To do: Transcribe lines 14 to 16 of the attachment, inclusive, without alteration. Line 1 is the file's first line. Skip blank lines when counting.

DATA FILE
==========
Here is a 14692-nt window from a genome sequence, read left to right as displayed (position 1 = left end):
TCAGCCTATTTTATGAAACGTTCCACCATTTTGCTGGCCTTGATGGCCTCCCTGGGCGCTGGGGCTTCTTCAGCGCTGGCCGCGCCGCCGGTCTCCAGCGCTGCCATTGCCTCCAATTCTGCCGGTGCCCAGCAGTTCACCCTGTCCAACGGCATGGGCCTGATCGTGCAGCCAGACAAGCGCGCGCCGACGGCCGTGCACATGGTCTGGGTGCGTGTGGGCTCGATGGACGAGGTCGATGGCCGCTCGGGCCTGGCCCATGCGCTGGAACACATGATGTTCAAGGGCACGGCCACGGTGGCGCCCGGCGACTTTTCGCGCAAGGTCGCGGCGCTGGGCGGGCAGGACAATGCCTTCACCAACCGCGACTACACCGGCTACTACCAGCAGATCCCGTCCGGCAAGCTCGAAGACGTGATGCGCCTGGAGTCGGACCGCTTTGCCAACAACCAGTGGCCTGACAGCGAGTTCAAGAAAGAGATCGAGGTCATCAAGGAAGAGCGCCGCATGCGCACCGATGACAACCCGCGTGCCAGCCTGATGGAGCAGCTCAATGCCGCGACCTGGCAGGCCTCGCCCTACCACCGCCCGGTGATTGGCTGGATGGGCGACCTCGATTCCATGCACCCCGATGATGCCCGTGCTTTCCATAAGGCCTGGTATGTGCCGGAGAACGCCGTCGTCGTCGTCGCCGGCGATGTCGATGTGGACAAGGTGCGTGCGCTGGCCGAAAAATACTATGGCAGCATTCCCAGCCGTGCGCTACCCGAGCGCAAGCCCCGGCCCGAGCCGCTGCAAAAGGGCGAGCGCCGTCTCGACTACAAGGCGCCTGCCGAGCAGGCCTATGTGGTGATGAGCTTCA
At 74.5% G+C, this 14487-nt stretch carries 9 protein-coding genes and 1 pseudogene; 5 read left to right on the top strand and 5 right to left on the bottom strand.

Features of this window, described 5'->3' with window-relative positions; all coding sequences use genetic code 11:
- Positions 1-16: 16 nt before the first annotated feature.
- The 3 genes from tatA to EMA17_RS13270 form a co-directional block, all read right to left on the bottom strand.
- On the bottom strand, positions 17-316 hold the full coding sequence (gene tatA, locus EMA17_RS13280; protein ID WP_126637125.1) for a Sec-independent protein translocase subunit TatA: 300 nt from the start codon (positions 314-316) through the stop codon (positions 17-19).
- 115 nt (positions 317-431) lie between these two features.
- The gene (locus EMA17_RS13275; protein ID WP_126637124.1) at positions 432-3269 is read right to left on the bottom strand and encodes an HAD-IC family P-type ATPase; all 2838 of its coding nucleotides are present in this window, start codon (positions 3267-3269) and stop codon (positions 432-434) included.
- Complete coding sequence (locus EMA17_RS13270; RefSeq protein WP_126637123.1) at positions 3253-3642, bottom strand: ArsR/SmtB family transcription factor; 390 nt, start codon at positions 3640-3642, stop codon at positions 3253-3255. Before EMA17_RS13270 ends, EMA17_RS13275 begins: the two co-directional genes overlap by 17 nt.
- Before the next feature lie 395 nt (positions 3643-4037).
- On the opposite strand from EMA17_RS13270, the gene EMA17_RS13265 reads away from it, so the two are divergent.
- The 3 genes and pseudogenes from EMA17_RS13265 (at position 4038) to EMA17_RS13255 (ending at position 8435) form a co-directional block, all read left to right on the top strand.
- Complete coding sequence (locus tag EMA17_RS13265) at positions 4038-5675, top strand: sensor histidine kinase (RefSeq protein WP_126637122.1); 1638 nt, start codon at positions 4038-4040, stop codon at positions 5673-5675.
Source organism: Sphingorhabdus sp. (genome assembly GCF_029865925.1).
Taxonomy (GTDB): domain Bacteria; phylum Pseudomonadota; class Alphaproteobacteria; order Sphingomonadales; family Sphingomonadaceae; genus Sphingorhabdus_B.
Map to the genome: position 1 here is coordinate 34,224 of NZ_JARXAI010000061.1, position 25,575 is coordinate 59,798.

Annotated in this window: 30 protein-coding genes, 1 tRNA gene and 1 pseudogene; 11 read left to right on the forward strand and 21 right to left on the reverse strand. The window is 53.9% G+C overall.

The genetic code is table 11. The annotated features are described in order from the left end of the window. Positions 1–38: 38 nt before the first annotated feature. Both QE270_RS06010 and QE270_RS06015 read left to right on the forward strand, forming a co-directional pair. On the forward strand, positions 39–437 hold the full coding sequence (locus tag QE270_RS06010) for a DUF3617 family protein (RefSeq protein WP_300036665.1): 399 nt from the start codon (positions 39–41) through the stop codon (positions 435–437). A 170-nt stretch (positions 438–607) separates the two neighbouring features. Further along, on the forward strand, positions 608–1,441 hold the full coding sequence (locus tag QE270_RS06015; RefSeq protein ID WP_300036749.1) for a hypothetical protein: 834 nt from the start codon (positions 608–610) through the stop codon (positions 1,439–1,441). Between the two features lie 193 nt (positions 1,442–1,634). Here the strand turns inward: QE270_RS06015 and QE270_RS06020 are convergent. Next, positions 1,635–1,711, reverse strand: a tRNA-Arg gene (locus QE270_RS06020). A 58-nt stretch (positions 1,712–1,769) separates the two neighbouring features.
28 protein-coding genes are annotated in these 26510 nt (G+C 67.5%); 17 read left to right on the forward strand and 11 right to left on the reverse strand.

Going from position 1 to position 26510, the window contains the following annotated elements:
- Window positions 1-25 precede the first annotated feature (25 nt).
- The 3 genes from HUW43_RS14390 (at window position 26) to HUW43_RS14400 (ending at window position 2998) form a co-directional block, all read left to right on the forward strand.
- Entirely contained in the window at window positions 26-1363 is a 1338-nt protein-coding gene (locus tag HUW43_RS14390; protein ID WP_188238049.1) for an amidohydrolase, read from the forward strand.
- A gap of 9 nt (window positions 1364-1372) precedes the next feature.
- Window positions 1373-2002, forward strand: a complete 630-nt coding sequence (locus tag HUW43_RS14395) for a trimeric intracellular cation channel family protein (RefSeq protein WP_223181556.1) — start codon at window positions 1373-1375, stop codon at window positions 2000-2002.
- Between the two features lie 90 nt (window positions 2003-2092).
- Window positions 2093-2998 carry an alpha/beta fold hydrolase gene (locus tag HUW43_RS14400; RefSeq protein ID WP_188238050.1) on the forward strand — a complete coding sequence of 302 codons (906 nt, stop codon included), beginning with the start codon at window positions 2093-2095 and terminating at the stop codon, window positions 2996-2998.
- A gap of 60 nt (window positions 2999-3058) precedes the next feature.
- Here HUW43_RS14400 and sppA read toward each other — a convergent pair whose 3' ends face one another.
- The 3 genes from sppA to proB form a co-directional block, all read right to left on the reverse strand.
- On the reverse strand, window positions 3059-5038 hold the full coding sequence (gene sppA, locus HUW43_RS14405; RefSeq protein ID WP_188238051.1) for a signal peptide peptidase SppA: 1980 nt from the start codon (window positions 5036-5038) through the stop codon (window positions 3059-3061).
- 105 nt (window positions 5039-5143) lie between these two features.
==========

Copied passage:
- Complete coding sequence (locus tag EMA17_RS13265) at positions 4038-5675, top strand: sensor histidine kinase (RefSeq protein WP_126637122.1); 1638 nt, start codon at positions 4038-4040, stop codon at positions 5673-5675.
Source organism: Sphingorhabdus sp. (genome assembly GCF_029865925.1).
Taxonomy (GTDB): domain Bacteria; phylum Pseudomonadota; class Alphaproteobacteria; order Sphingomonadales; family Sphingomonadaceae; genus Sphingorhabdus_B.